TAYLORS, S.C. (WSPA) – In a previous Back to School Weather Week report, we told you about the dangers of heat exhaustion as school athletics crank back up.
There’s another weather threat school officials keep a close eye on: lightning.
As practices and games take place outside, area schools have people keeping close watch on the weather. One such person is David Webb, the athletic trainer for Eastside High School in Taylors.
“First thing I do is notify all coaches that weather could be imminent. That way the coaches, if they have to, modify practice plans or game plans,” Webb said. “Also, I let the officials know that ‘Hey, we’ve got a shot of weather coming in.’”
The weather can be great at the start of a practice or game. But if storms develop and lightning gets close, it’s time to bring everyone inside.
“Our policy is actually 10 miles. The procedure is to alert and to get all student-athletes, and if we’re in a game situation all fans, into a solid four-walled, grounded building. Second alternative is in the car with the engine not running and the windows rolled up,” Webb said. “Our goal is to have the bleachers cleared and have everyone secure within five minutes.”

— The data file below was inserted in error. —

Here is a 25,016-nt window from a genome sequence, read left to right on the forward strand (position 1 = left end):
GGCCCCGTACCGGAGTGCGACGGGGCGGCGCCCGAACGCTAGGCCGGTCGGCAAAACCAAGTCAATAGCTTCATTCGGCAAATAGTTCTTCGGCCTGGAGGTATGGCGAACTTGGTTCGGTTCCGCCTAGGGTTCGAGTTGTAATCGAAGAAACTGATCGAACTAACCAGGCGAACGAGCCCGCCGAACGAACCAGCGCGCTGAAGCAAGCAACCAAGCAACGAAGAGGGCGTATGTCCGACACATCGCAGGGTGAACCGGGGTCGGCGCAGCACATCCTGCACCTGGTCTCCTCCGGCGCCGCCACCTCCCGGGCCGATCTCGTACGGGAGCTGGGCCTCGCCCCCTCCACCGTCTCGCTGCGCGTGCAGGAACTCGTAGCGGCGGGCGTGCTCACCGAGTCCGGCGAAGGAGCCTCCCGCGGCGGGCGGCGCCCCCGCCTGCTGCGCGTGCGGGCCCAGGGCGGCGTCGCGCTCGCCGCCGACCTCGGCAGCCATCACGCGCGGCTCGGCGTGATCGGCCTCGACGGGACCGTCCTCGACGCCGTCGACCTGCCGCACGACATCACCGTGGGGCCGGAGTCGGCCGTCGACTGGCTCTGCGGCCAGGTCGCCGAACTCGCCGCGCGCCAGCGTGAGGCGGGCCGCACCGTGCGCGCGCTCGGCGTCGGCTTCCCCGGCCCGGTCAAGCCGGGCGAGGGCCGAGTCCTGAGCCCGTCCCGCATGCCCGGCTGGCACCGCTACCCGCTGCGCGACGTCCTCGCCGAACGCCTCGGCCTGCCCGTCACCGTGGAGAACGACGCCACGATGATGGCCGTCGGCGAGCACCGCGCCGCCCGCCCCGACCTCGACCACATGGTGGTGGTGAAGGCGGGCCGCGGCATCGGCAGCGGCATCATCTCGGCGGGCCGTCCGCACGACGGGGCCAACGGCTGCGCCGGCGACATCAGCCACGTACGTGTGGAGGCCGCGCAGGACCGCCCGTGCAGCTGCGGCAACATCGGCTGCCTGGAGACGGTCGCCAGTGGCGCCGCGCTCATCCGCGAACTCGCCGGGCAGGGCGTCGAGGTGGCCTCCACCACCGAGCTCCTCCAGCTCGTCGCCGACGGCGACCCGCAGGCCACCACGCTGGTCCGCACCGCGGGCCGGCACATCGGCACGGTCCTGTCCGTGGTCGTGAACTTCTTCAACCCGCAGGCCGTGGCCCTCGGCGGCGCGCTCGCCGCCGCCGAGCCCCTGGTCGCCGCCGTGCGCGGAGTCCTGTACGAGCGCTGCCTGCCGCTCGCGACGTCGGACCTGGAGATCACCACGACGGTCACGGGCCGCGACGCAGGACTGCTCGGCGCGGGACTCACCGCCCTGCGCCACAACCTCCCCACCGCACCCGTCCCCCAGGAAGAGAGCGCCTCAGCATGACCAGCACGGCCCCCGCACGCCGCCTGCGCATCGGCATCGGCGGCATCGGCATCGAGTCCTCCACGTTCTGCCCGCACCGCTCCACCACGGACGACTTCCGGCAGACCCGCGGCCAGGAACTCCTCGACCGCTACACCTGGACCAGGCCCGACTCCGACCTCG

Activities are not allowed to resume until 30 minutes after the last thunder is heard.
The odds are, at some point, school events will be impacted by weather.
There’s 45-60 days a year, on average, that any location in the western Carolinas will be within 10 miles of a thunderstorm. In an average year, there will be 6-12 cloud-to-ground lighting strikes within any one square mile area. Also in an average year, lightning is the second-leading cause of storm-related deaths across the country.
Keeping an eye on radar and a lighting detection app, Webb’s role in keeping people safe goes beyond immediate medical needs on the field as he’s alerting coaches, players and fans to seek shelter if necessary.
“One thing that I do like with our policy is that if there is a thunderstorm warning or a tornado watch or warning at all…no outside activities,” Webb said.